We recently held a series of training workshops for about 200 installers and AV retailers. The majority of the training was on networking – it wasn’t specifically on Sonos. We see the AV specialist channel as a big area, moving into connected devices. It’s a huge opportunity for retailers. For independents, it’s a massive opportunity, because people’s home networks aren’t always as reliable as they want them to be. Even at its most simple level, troubleshooting networking problems is difficult. There’s a good opportunity for people who can help people with that and then bring [connected] devices into it…
Q: Do you ever envisage a time when Sonos will open its own dedicated stores or shop-in-shops?
JG: Possibly – yes – if we think that’s the best way of getting the experience across. I don’t think we’ll ever get to the stage where we’ll have 20 or 30 products. Our goal is to deliver the best possible audio experience to a customer in the simplest way. If shop-in-shop is the best way of delivering an experience, then I couldn’t see why we wouldn’t do it. At the moment, a lot of our emphasis is on training and educating store staff – that’s huge for us.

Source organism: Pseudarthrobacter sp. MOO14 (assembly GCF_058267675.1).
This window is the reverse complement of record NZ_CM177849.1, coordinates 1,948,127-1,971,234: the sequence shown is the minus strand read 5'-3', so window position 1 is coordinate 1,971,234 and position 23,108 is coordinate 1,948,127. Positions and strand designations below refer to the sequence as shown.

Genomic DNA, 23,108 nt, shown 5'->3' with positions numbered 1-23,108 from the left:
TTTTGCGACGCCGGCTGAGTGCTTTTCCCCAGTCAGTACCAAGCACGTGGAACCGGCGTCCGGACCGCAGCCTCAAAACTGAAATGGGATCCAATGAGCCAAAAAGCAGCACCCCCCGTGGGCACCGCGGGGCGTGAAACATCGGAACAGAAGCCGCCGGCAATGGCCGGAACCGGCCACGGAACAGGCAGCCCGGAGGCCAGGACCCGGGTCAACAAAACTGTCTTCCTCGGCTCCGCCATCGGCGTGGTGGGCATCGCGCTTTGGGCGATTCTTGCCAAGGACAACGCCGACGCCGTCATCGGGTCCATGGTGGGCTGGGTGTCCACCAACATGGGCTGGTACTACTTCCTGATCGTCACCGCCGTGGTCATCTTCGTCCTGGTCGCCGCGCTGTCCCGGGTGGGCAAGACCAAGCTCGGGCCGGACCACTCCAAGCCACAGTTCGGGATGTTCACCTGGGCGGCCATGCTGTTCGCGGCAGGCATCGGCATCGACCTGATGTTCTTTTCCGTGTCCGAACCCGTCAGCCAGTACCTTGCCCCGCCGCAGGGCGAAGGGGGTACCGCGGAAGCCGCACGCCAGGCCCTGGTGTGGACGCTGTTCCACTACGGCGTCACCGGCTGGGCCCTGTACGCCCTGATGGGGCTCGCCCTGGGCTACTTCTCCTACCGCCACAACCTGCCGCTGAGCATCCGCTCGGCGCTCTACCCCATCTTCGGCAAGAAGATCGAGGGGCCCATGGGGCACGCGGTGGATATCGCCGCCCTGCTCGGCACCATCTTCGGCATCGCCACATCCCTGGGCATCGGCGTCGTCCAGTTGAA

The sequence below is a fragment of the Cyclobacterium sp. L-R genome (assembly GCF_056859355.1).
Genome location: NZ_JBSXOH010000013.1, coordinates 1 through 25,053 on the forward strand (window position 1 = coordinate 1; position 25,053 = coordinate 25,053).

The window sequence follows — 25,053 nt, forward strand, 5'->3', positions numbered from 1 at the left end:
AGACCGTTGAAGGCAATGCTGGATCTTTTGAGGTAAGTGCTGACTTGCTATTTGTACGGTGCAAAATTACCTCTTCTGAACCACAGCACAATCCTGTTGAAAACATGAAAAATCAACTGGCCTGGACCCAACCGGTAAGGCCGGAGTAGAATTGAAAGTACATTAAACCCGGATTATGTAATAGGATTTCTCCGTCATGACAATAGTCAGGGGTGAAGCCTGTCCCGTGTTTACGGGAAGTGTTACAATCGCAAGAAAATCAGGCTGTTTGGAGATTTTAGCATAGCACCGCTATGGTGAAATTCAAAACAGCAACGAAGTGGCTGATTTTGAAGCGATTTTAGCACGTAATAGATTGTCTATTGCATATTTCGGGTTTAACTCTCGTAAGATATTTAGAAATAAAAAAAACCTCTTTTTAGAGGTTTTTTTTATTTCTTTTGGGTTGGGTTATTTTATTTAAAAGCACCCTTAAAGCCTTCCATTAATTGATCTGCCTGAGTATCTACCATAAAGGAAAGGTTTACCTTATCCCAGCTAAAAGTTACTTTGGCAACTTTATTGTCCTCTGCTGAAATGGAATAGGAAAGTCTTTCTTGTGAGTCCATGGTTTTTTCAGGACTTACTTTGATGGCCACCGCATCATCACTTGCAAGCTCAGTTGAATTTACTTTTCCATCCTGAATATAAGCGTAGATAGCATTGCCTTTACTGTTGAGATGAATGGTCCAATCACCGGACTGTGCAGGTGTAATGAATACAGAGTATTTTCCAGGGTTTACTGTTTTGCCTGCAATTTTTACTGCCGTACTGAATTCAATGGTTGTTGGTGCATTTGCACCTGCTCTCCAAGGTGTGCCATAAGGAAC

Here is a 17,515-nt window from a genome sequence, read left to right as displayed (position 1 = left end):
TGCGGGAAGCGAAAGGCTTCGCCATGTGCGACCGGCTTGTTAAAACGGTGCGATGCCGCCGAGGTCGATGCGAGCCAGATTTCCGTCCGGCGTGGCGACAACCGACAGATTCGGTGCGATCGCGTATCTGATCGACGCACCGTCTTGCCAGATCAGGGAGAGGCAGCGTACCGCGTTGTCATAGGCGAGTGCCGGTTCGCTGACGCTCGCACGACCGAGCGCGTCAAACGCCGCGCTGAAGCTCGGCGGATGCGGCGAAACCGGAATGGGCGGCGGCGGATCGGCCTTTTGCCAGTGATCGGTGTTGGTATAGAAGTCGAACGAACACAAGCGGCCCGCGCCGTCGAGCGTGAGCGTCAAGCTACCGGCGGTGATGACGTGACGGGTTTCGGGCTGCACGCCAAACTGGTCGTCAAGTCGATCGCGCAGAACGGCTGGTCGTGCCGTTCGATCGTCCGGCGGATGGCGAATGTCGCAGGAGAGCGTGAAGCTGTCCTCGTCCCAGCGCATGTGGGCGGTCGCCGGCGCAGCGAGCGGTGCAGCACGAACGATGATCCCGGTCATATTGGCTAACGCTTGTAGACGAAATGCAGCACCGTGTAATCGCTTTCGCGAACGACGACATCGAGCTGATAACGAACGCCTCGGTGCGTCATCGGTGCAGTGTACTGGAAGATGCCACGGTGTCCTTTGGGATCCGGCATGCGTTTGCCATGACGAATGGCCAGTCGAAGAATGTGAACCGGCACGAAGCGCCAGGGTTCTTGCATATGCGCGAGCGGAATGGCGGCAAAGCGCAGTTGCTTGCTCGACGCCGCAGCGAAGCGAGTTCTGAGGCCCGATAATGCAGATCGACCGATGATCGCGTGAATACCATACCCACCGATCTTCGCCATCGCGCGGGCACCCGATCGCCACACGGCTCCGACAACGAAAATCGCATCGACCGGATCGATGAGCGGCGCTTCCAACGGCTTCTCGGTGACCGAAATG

Q: Where is the multi-room audio market heading in the future?
JG: I’m a great believer that history repeats itself – streaming music has grown enormously.
It’s quite hard to get a handle on how many people are streaming in the UK and how many are paying for it. We reckon there is something like five or six million people paying in some way for streaming.
When you think of that as a proportion of the population, it’s still quite small. We think that will grow, so that at some point in the not too distant future, it will be heading towards a billion people streaming globally.
At the moment, there’s a huge amount of innovation in the delivery to customers – Spotify, Deezer, Apple and Tidal – but there’s not much innovation from the labels and content side. There’s still much more innovation to come and we’re just at the start of it.